BREAM: The coverage of President George H.W. Bush’s legacy has been mostly positive, with some exceptions. We talked about those last night. But our next guest says the media never treated the president with this kind of civility when he was alive. Here to explain, Rush Limbaugh, host of the Rush Limbaugh Show. Great to have you with us tonight.
BREAM: Okay, so last night we talked about a couple of headlines, including one from the AP that had to be… well … reworked, shall we say, and some others that had an immediate negative reaction to the death of President Bush 41. And now in these coming days, we see a lot of fawning and talking about how he was so great at bipartisanship; he was a different kind of Republican. What’s that all about?
RUSH: Well, it’s phony. They never treated him this way when he was president. They were vicious to him like they are vicious and partisan to every Republican. I think it’s just a vehicle for them, Shannon, to be able to contrast what they think Trump is versus the way they’re telling us Bush was. The thing is that they never treated George W. Bush this way or George H.W. Bush — either one of them — this way. They had just as much animus for Bush 41 and Bush 43 as they do Trump for different reasons.
But since the current objective is to get rid of Donald Trump, however they can do it — driving down public opinion or Mueller’s report and impeachment — anything they can do to contrast Trump with what they say is the greatness and the way it ought to be. Every good Republican, in the media’s idea, loses. That’s why they celebrate Bush, because what did he do? He raised taxes. He was “bipartisan.” He went against the interests of his own party. That’s what made him a good guy.
And it’s just it’s just phony. It’s nothing more than a vehicle for them to continually contrast this made-up image that they have of George H.W. Bush — which, by the way, what they’re saying about him now is true. All of the class and all the dignity all the sophistication. But they never reported on him this way when he was president.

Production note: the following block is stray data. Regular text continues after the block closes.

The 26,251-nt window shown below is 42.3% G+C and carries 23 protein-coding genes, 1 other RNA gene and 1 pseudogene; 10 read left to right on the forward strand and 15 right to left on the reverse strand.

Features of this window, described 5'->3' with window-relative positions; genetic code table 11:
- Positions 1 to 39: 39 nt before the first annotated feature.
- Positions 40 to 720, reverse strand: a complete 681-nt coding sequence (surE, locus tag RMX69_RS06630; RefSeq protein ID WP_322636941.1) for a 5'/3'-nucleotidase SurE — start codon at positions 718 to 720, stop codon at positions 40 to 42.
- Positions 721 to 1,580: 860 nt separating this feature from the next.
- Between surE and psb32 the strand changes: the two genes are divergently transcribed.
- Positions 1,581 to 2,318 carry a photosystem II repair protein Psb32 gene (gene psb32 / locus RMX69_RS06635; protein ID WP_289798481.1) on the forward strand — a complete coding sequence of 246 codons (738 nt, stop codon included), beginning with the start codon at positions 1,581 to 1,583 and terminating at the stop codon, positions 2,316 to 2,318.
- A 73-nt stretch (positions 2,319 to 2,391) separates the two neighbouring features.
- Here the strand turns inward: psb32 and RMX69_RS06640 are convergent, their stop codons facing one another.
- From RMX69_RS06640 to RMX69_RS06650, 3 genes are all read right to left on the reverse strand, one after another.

BREAM: Well, let me ask you because you interviewed him many times and spent time with him over the years. What do you make of this idea that he was a great compromiser, that there was more bipartisanship then. Do you think he worked well with the Democrats? He was too trusting of the Democrats? What do you make of his legacy in that respect?
RUSH: Well, I had one of the greatest honors and thrills of my life. I was invited to spend the night in the White House during the campaign in 1992, the Lincoln Bedroom. The evening featured about an hour-and-a-half discussion of the campaign. At this point in time, Ross Perot was threatening him on the Republican side, with much the same kind of appeal that Donald Trump has and had in the 2016 campaign. And at this point in time, it was June of 1992, and there really wasn’t a considerable Democrat threat at the time. They weren’t thinking that Bill Clinton was really all that serious a contender.
And I got the impression that they weren’t taking the campaign as seriously as they should have. But I remember the president telling me that he loved Tom Foley, thought we could really work with Tom Foley, and he had found him to be a very cooperative guy. George Mitchell, he said, was the most partisan man in Washington. But George H.W. Bush believed in the idea of service and government working together and compromising, and the end result was what was important to him. And as such, he didn’t fight back against any kind of the criticism, just like his son didn’t.
And I think those two facts — the fact that there was more attempted cooperation, no attempt to defend themselves against some of the most outrageous charges that they were faced with by the media and the Democrats — is one of the things that led to Donald Trump. Republican voters have just been frustrated that candidates they elect don’t fight back and win. Republican candidates don’t fight back — and when Republican candidates don’t fight, back, they’re also not defending Republican voters.
RUSH: So here comes Trump doing what Republican voters have wished Republican candidates would do for 25 or 30 years, and it’s really not a mystery why he won.
BREAM: Well, and to that point we’ve heard so much about the Bush family being very modest in saying, “It’s not all about you. Don’t go out there and be bragging about yourself,” to the point that Andrew Ferguson — who obviously was a speechwriter for Bush 41 during the ’92 campaign — lamented the fact that this guy was a World War II hero, but now that he was facing off against this young, upstart Southern governor, they didn’t want to be a factor. They didn’t want braggadocio to be a thing.